Susanne Renner (She/Her)

Honorary professor, Washington University in Saint Louis
  • United States of America

Popular Content


Channels contributed to:

Behind the Paper News and Opinion

Recent Comments

Aug 22, 2023

Wonderful to see these images! 

Dec 06, 2022

What a fabulous and inspiring lecture!! 

Jan 25, 2022

Fabulous movie and findings!!!!!

May 04, 2021

Hubbell’s (2001) neutral theory made three assumptions:

(1)  Functional equivalence of all organisms of a guild

(2)  Speciation is random and assumed to be instantaneous (?parthenogenetic?)

(3)  Resources are continuously saturated and there is dispersal limitation (cf. Etienne et al., J. Theo. Biol. 2007). Indeed, Etienne et al. (J. Theo. Biol. 2007) saw the theory’s emphasis on dispersal limitation as a dominant factor in determining species abundances as one of the most important contributions of neutral theory.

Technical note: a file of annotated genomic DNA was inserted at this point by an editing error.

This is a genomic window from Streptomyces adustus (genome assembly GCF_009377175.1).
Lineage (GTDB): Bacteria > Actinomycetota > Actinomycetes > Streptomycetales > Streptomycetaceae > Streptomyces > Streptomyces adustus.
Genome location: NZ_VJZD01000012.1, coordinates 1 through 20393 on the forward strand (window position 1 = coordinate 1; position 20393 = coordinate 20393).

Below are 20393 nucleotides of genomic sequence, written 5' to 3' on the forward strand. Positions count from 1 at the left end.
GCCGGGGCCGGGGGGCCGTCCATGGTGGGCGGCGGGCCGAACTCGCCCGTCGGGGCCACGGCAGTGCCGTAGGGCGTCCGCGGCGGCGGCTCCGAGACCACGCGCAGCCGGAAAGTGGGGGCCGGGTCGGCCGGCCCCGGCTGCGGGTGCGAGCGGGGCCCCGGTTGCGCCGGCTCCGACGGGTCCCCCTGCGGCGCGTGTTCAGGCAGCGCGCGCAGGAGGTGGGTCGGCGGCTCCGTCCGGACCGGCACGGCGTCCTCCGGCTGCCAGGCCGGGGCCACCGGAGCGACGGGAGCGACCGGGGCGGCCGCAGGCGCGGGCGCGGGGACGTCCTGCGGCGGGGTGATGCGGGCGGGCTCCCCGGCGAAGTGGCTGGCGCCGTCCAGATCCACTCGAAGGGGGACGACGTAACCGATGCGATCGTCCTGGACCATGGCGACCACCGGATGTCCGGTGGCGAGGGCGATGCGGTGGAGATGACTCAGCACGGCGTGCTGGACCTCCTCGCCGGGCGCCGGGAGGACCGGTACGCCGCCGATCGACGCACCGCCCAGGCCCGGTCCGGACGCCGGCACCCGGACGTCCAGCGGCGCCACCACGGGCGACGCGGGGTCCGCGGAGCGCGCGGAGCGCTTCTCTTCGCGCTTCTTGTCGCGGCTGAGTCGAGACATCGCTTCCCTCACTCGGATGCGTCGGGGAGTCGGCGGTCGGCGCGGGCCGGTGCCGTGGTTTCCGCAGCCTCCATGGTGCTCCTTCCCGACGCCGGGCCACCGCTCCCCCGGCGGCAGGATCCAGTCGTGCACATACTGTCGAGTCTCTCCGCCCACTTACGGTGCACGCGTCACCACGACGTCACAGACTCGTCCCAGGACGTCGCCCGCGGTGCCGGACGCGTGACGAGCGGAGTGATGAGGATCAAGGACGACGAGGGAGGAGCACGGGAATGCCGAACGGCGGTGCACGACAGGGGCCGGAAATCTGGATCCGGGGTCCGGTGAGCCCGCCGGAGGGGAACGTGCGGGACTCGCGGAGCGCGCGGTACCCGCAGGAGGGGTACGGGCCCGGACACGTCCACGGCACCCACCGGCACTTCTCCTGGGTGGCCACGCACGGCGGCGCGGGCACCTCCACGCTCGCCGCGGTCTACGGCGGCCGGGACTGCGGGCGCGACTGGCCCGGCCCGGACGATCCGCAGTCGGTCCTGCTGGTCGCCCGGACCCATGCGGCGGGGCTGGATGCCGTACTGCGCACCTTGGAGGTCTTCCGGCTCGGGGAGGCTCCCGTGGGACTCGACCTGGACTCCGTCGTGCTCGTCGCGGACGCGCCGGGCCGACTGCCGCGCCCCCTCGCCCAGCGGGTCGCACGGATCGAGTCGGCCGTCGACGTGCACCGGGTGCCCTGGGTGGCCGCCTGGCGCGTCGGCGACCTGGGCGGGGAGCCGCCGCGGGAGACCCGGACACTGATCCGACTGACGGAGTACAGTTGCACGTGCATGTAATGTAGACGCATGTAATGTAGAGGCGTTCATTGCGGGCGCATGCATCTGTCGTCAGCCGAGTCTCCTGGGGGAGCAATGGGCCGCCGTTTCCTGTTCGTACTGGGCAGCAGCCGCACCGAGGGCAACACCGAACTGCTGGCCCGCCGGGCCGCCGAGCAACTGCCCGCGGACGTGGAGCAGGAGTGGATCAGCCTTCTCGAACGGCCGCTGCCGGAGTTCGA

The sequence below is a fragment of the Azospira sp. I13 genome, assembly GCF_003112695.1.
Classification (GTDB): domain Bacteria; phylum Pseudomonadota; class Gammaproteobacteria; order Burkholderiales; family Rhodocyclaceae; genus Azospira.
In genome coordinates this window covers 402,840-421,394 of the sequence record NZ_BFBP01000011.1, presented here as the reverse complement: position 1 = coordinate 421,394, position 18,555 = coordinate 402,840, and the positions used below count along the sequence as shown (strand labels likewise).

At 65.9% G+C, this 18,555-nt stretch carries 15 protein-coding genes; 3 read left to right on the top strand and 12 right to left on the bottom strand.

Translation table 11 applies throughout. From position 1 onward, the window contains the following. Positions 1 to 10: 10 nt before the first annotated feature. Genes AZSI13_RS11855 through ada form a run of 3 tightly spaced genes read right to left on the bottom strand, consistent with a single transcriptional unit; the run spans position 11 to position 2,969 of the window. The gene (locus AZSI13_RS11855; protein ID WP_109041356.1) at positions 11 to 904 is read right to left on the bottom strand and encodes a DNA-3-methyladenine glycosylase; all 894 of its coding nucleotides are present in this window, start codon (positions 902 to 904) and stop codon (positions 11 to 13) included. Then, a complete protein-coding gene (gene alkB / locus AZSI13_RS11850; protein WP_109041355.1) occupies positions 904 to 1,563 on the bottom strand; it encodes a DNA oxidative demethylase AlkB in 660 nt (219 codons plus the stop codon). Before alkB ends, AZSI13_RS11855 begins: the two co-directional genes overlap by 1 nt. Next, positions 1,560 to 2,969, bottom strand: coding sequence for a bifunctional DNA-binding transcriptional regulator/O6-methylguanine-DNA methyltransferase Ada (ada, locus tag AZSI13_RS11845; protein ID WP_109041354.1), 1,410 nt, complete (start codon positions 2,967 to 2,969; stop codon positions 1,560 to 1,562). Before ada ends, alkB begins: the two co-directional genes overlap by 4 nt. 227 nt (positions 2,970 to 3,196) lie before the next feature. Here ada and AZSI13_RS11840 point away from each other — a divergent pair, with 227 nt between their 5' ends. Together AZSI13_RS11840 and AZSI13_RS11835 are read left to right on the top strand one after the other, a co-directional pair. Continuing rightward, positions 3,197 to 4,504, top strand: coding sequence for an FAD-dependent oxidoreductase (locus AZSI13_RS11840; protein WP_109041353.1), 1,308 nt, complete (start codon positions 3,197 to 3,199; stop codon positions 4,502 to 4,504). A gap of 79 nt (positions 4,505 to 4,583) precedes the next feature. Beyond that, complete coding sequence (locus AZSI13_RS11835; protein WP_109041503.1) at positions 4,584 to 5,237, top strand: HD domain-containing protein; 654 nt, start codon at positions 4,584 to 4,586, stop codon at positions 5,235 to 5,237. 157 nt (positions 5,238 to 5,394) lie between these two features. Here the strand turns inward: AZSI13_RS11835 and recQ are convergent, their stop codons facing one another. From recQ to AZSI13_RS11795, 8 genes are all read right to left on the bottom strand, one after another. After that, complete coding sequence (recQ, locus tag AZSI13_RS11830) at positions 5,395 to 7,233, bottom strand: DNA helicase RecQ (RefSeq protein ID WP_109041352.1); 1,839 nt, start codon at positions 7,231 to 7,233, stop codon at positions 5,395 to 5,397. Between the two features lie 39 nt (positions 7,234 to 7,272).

With the new insight by Wiegand et al. (this paper) that neutrality in tropical tree communities is an outcome of random tree gaps and animal dispersal – rather than an assumption as in Hubbell’s neutral theory --- what happens to the other two assumptions of neutral theory? Probably little since neutral theory has a previously shown a great capacity to absorb inconvenient facts as evident from the following quotes:

 “Although there have been many attempts to falsify Hubbell's theory, we argue that falsification should not lead to rejection, because there is more to the theory than neutrality alone.” (Alfonso, Etienne, McKane, Trends Ecol. Evol. 2006)

 “Finding data that are unexplained by neutrality is a valuable application of neutral theory, not a triumph over it.” (Rosindell et al., Trends Ecol. Evol., April 2012)

 “Every ecologist knows that the real world is not neutral and that the assumptions made by neutral models are false” (Etienne & Rosindell, Science, June 2012)

 :-) Susanne Renner, 4 May 2021

Apr 27, 2021

Great study - finally we can understand (at least in this case) how polyploidy and the ability to self can evolved at the exact same moment.